|Who says, resistance training and high protein diets make you bulky? The study at hand suggest they don't because after a couple of weeks your body will pull the myostatin break | img (c) fighterdiet.com|
While previous studies mostly suggested that the role of myostatin in the normal (muscle) growth response to exercise may have been overestimated, a recent study from the University of Padova, the Italian Medicine and Fitness Federation, Euganea Medica, and the University of Palermo. Brings the "muscle-growth break" (high myostatin = slow muscle gains) back onto our radar. And that not just because researchers from said institutions observed a significant increase in myostatin in response to chronic resistance training, but rather because this response appears to have been triggered by high(er) protein intakes.
If you have been reading SuppVersity articles for quite a while now, you may remember my previous post about how "Chronic Resistance Training Reduces the Anabolic Signaling in Response to Exercise - 12 Days of Detraining Restore It" (read more). The corresponding study by Ogasawara et al. (2013) was yet conducted on rodents. Therefore, the applicability of the results remains at least questionable.
In a more recent study with human subjects, Antonio Paoli and colleagues from Italy did yet observe a similar, but not identical effect. The researchers aim was to "investigate the influence of 2 months of resistance training (RT) and diets with different protein contents on plasma myostatin (MSTN), interleukin 1 beta (IL-1β), interleukin 6 (IL-6), tumor necrosis factor alpha (TNF-α), and insulin-like growth factor 1 (IGF-1).
Does an increase in protein intake increase myostatin, as well?
To this ends, they recruited 18 healthy, young, physically active volunteers who were then randomly divided in two groups; A high protein (HP) and normal protein (NP) groups. The diets contained 1.8 and 0.85 g of protein/kg body weight per day for the HP and NP diet, respectively.
In addition to the dietary intervention, all subjects were subjected to the same 8 weeks of standardized progressive resistance training. MSTN, IGF-1, IL-1β, IL-6, and TNF-α were analyzed before and after the first and the last training sessions. In addition, Paoli et al. measured the lean body mass, muscle mass, upper-limb muscle area, and strength.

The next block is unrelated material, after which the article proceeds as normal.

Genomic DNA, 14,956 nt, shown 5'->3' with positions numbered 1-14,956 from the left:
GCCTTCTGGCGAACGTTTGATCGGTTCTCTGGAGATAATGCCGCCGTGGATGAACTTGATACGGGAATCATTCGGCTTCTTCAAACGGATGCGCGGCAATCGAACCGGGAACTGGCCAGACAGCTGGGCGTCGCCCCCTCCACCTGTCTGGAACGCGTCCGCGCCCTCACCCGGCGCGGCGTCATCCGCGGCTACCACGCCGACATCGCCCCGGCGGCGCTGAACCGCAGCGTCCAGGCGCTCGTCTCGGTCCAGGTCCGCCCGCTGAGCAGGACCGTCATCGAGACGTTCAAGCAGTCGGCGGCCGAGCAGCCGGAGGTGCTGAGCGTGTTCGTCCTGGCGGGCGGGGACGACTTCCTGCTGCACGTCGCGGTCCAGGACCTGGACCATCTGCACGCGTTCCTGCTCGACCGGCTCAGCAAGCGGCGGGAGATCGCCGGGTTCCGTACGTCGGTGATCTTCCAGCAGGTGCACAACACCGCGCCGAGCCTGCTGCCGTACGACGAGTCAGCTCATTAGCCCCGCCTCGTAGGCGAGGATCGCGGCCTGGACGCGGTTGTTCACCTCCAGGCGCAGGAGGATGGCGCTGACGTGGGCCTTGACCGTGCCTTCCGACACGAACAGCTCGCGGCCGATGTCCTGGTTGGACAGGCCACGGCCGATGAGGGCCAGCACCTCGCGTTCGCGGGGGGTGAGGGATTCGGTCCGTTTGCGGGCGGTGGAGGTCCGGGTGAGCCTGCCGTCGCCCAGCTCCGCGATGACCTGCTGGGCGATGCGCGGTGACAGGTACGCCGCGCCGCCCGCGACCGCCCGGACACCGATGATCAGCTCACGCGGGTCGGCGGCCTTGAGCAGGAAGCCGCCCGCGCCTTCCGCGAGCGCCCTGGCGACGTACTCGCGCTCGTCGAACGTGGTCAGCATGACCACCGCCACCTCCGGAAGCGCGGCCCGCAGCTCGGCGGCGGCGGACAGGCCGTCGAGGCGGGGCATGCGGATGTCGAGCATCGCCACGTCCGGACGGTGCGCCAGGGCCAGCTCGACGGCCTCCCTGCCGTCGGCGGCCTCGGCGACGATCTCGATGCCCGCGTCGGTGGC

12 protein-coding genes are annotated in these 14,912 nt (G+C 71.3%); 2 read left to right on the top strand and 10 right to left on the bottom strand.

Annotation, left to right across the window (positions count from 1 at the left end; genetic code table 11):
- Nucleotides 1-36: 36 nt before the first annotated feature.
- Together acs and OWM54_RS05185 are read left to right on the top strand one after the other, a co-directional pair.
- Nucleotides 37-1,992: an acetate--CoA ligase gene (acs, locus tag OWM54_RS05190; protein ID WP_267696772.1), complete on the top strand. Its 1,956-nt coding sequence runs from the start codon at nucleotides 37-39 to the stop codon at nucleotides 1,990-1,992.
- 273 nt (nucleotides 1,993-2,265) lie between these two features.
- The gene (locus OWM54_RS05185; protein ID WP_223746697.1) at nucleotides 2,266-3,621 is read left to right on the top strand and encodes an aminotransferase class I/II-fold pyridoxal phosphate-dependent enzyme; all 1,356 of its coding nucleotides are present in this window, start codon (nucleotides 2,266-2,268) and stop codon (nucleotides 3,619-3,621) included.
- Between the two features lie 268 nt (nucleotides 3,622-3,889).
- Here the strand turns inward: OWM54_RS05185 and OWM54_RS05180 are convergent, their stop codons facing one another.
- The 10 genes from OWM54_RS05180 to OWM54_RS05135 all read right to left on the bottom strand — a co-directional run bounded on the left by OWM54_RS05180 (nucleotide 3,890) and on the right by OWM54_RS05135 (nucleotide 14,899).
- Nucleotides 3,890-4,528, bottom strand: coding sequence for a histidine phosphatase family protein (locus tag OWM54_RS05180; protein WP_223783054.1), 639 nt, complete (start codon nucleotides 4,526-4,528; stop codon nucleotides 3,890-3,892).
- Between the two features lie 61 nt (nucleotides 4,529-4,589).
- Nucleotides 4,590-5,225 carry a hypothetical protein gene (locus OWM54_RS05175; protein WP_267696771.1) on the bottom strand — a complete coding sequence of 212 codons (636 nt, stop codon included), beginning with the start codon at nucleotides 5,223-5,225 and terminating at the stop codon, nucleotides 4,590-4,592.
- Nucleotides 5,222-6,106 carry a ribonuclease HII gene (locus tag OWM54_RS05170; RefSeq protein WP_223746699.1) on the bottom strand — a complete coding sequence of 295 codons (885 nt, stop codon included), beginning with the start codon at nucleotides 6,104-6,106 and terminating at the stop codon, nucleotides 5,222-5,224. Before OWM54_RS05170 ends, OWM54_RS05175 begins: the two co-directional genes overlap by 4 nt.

|Figure 1: Much to the surprise of the researchers, the muscle gains were identical, but the msucle gain reducing myostatin increase was significant only in the high protein group (Paoli. 2014)|
|Protein blunts the exercise induced decrease in myostatin, but it increases the alleged myostatin blocker FLRG (Hulmi. 2008) - Result? A null or maybe even beneficial effect?|
Is this just a matter of domain sizes?
|Figure 2: Domain sizes of EDL and soleus muscle fibers in wild-type control, myostatin negative and IGF1 over-expressing mice (data based on Qaisar. 2011)|
Without myostatin, the domain sizes would keep increasing and the muscle would become as huge, but dysfunctional as it does in myostatin negative mice (see Figure 2, red | not the similar increase in domain size in IGF-1(+) mice which underlines the role both myostatin and IGF-1 play when it comes to controlling domain sizes and facilitating "Getting Big Beyond Temporary Physiological Limits" | learn more)
The way it is, the observations Paoli et al. made in their most recent study remain, as the authors themselves call it "paradoxical" and could in fact "explain the substantial overlapping of MM [muscle mass] increases in the two groups", no one of you would have expected, right? Well, it's a pitty we don't have data on the level of follistatin related gene expression as it was measured in the Hulmi study (see red box) - if that did not increase, or only to a small extend, it's actually no wonder, both groups gained the same amount of muscle mass.
- Hill, Jennifer J., et al. "The myostatin propeptide and the follistatin-related gene are inhibitory binding proteins of myostatin in normal serum." Journal of Biological Chemistry 277.43 (2002): 40735-40741.
- Hulmi, Juha J., et al. "The effects of whey protein on myostatin and cell cycle-related gene expression responses to a single heavy resistance exercise bout in trained older men." European journal of applied physiology 102.2 (2008): 205-213.
- Paoli, et al. "Protein Supplementation Increases Postexercise Plasma Myostatin Concentration After 8 Weeks of Resistance Training in Young Physically Active Subjects." J Med Food. Aug 18 (2014). Epub ahead of print.
- Qaisar, Rizwan, et al. "Is functional hypertrophy and specific force coupled with the addition of myonuclei at the single muscle fiber level?." The FASEB Journal 26.3 (2012): 1077-1085.
- Roth, Stephen M., et al. "Ultrastructural muscle damage in young vs. older men after high-volume, heavy-resistance strength training." Journal of Applied Physiology 86.6 (1999): 1833-1840.
- Roth, Stephen M., et al. "Myostatin gene expression is reduced in humans with heavy-resistance strength training: a brief communication." Experimental Biology and Medicine 228.6 (2003): 706-709.
- Willoughby, Darryn S. "Effects of heavy resistance training on myostatin mRNA and protein expression." Medicine and science in sports and exercise 36.4 (2004): 574-582.